Intel: How Democratic 2020 hopefuls are making the most of anti-Saudi backlash

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Fresh off the midterm elections, Democratic politicians hoping to challenge President Donald Trump in 2020 are starting to hone their foreign policy credentials. And Saudi Arabia makes for ideal target practice.

In a foreign policy address today, Massachusetts senator and potential 2020 contender Elizabeth Warren criticized Trump for his close-knit relationship with the Saudis despite the growing backlash against Riyadh in the wake of Jamal Khashoggi’s murder.

“The president of the United States has refused to halt arms sales to Saudi Arabia in part because he is more interested in appeasing US defense contractors than holding the Saudis accountable for the murder of a Washington Post journalist or for the thousands of Yemeni civilians killed by those weapons,” Warren said in a speech at American University.

Why it matters: Warren’s speech comes after another high-profile 2020 hopeful, Sen. Bernie Sanders, I-Vt., delivered his own foreign policy address last month. Sanders was equally critical of Trump’s relationship with the Saudis, repeatedly zeroing in on Khashoggi’s murder as an example of Trump’s proclivity for foreign dictators.

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Fast-forward to Wednesday, the Senate voted 63-37 to move ahead with Sanders’ resolution to force Trump to end US support for the Saudi-led coalition in Yemen. That same day, the Trump administration confirmed that Riyadh had inked a $15 billion deal with defense contractor Lockheed Martin for a missile defense system earlier in the week.

Drain the swamp: The bipartisan backlash against Riyadh has made it easy for left-wing Democrats to use Saudi Arabia as a stand-in for their campaign against defense contractors and lobbyists working for foreign dictators — longtime fixtures in Washington’s foreign policy establishment.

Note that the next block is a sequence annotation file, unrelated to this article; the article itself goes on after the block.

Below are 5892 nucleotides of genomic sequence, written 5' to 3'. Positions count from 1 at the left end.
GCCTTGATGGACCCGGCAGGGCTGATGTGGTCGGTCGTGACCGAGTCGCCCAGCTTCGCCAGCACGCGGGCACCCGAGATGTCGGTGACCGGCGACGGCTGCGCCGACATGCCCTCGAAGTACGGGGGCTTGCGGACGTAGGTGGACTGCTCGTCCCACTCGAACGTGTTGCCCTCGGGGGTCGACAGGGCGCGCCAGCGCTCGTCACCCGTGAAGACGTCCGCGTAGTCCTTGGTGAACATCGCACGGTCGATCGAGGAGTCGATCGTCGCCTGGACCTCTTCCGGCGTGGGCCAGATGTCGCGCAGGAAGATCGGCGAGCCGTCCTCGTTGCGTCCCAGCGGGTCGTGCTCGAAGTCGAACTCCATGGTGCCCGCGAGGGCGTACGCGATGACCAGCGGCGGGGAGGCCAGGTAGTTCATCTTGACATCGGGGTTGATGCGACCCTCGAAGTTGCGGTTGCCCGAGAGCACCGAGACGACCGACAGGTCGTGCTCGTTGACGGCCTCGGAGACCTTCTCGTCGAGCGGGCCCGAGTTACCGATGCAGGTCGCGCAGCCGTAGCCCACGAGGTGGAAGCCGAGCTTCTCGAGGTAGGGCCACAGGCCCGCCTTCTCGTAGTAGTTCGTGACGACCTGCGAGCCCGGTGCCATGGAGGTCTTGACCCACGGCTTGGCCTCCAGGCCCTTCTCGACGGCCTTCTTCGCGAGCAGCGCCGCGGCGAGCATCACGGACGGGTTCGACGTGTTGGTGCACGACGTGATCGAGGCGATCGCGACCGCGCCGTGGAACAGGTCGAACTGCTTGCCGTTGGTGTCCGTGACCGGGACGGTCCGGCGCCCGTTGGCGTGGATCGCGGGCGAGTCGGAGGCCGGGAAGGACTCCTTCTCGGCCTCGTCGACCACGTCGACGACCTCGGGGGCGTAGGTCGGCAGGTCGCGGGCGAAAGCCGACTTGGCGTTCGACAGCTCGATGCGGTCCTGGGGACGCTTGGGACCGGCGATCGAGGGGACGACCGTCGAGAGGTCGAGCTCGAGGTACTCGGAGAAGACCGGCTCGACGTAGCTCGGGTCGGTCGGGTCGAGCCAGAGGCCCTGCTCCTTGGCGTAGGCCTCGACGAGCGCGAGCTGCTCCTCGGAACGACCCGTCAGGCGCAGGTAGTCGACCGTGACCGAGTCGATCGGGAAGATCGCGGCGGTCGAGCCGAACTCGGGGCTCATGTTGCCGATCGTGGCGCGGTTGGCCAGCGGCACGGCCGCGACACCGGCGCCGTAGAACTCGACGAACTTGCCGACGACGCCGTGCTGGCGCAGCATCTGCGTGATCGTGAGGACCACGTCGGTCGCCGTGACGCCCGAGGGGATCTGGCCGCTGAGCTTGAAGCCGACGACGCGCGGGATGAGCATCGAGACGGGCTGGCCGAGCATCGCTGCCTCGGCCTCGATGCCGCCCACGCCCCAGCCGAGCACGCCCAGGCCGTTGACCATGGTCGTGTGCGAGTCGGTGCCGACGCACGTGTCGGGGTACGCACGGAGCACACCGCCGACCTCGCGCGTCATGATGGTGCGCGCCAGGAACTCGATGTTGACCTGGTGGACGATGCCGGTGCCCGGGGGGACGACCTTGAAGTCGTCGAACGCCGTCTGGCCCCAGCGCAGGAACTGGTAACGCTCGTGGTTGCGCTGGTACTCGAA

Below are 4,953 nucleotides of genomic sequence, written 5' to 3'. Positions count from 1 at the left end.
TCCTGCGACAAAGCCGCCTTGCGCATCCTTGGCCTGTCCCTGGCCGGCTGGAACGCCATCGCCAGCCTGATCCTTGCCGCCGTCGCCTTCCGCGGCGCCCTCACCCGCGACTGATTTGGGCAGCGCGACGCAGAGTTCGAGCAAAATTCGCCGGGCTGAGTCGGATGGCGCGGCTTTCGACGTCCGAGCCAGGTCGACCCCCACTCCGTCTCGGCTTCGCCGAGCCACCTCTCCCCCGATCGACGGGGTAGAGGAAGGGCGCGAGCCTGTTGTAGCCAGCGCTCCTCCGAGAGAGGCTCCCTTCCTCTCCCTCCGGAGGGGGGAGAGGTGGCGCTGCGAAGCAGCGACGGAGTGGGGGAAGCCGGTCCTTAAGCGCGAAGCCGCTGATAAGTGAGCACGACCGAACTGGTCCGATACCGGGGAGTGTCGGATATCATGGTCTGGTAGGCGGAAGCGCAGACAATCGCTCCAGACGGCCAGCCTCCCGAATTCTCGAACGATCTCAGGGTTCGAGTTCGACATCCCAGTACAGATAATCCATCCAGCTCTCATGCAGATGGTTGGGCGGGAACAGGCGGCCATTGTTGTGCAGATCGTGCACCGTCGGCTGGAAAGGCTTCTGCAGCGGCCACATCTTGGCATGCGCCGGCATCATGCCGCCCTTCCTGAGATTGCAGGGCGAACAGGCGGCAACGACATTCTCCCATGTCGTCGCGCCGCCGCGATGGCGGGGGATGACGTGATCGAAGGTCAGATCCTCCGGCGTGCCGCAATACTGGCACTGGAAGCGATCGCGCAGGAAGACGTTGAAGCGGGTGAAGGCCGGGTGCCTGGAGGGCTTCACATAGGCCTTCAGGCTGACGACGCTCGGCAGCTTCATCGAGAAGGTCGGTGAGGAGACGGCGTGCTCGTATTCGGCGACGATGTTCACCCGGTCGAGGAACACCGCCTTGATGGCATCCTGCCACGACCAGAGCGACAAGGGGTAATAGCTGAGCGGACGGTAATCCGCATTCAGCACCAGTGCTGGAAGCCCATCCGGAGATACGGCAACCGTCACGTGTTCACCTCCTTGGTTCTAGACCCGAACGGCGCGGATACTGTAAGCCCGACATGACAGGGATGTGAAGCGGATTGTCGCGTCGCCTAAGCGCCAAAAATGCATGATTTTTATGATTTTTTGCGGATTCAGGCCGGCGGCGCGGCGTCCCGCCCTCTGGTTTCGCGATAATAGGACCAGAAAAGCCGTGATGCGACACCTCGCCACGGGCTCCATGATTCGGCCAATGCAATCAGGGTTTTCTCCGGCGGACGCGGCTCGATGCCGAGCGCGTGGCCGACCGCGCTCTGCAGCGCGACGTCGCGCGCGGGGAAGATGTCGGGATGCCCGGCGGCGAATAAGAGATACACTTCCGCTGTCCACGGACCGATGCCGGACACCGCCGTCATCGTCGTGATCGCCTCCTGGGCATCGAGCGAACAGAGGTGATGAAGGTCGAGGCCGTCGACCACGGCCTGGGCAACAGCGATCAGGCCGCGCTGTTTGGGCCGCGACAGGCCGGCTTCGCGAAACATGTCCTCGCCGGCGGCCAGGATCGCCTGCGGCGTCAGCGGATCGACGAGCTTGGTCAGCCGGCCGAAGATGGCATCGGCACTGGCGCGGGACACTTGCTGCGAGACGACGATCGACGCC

Warren, a member of the Senate Armed Services Committee, used Trump’s determination to preserve Saudi arms sales as an example of the “stranglehold of defense contractors on our military policy.” The Massachusetts Democrat also sent letters to 23 current and former Saudi lobbyists asking them to detail their dealings with the Trump administration. Earlier this year, she introduced legislation that would ban lobbyists from receiving compensation from foreign governments, but it’s unlikely to pass in a Republican-held Senate.

What’s next? It remains to be seen how Warren and Sanders, two prominent left-wing senators, will differentiate themselves on Middle East policy if they seek to secure the Democratic presidential nomination in 2020. In the meantime, the endless stream of anti-Saudi outrage on Capitol Hill will allow other potential challengers to assail Trump for his unapologetic defense of the increasingly scrutinized relationship.

Know More: Read Pentagon Correspondent Jack Detsch’s take on Riyadh’s new contract with Lockheed Martin and how Trump trumps up the benefits of Saudi arms sales. Then read congressional correspondent Bryant Harris’ report on the Senate’s historic vote rebuking Saudi Arabia and the Yemen war.

- Bryant Harris

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Found in: MBS, US elections

Al-Monitor Staff

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